BRADENTON, Fla. -- When time came for the all-important PFP (pitchers fielding practice), Jameson Taillon jumped in with his Group C brethren. Otherwise, he was an outsider on Sunday. While Stolmy Pimentel, John Hodzkom, Brad Lincoln and others were throwing in the bullpen, Taillon was recovering from Tommy John surgery.
The right-hander has been doing that since April 10, the day after his elbow ligament replacement operation. And on Day 319 of the recovery, he beamed over the progress he has made and how he felt.
"I think I've kind of surprised myself with how good I've felt so far. I've hit all my checkmarks," Taillon said Sunday. "So they might pull me back a bit so I take it a little slower. They don't want me to overdo it and get ahead of myself. And I'm on board with that."
So instead of keeping up with the throwing schedules of the seven other hurlers in Group C, Taillon takes the bullpen hill only on Tuesdays and Fridays.
He had begun flat-ground tossing at the end of July. A month ago, he had his first bullpen session -- 15 pitches, all fastballs. Last week, the pitch count was in the 30s, with "all my pitches: fastball, curveball, change. I'll do that for a couple of weeks, and if that goes well, start getting some live batting practice in March."
And the carrot will get closer. The one Taillon has been chasing since April 10, the one that kept him motivated during the painful drudgery you never hear about. You hear about the successful recovery rate of Tommy John patients, not the work that goes into it.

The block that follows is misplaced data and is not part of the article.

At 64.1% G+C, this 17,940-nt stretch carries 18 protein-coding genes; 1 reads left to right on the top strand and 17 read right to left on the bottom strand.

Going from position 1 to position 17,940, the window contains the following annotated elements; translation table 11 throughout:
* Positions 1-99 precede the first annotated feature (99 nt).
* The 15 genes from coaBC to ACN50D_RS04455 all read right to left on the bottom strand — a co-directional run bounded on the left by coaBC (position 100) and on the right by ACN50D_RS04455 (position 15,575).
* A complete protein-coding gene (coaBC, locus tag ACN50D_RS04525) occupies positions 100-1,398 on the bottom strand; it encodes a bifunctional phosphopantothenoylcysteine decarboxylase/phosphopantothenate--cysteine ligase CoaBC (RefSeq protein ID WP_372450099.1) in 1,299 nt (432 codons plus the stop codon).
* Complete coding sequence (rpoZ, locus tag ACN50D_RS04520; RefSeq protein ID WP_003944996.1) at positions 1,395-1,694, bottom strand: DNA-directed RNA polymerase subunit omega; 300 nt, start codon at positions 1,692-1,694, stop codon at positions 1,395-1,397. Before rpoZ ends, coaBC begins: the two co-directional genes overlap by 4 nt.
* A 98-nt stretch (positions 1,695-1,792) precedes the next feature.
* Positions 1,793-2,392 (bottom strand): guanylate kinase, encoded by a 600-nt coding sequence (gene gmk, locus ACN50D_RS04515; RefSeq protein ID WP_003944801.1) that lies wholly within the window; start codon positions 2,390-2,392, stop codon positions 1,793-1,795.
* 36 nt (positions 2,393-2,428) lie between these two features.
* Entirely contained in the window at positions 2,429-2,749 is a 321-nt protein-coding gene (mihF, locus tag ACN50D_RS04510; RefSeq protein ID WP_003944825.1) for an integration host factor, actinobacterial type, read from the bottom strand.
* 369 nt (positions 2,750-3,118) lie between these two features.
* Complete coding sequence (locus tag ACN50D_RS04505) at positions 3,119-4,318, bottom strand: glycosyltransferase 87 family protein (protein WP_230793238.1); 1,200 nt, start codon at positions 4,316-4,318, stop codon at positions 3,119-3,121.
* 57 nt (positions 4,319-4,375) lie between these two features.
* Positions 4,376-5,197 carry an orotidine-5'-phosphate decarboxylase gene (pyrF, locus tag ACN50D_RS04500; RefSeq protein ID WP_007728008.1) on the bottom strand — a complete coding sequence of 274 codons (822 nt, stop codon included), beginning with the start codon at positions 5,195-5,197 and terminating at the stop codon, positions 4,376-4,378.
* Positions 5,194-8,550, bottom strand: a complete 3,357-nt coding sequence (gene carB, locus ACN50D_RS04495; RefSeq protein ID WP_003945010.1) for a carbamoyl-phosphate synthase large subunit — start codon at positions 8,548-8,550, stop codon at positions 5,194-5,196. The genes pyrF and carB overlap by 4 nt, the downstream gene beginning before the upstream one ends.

"That's been the biggest surprise: Just how grueling it is," Taillon said. "You hear so many times, 'It's just a year off, and you'll be back better than ever.' But you don't just magically come back. A lot of work goes into that."
The carrot, of course, is a Major League mound. Barring the setback, Taillon would have scaled it last summer. Despite a lost year, he is still ranked No. 2 in the Pirates' admirably-deep prospects cache (behind another righty, Tyler Glasnow). It takes a special talent to pull that off.
"In rehab, you have to find a 'why?' for what you're doing every day, working so hard," he said. "When I'd be down here by myself in the middle of summer, pulling sleds around the field, I had no doubt I was doing it for one goal: to pitch in the big leagues.
"When? No clue. But that's the driving force."
To come up with another carrot, all Taillon has to do is look to the left of his locker. The carrot is sitting 15 feet away. Charlie Morton had Tommy John surgery on June 14, 2012. On June 13, 2013, he was back on the PNC Park mound, setting down the San Francisco Giants.
"He was really quick," Taillon said, eyes growing large. "It's encouraging that guys can come back that quickly. Charlie also works out here in the offseason, and he is extremely approachable, so whenever I had a question -- about whether he felt this or that, bullpen routine or number of throws to make in rehab -- he was a great guy to go to."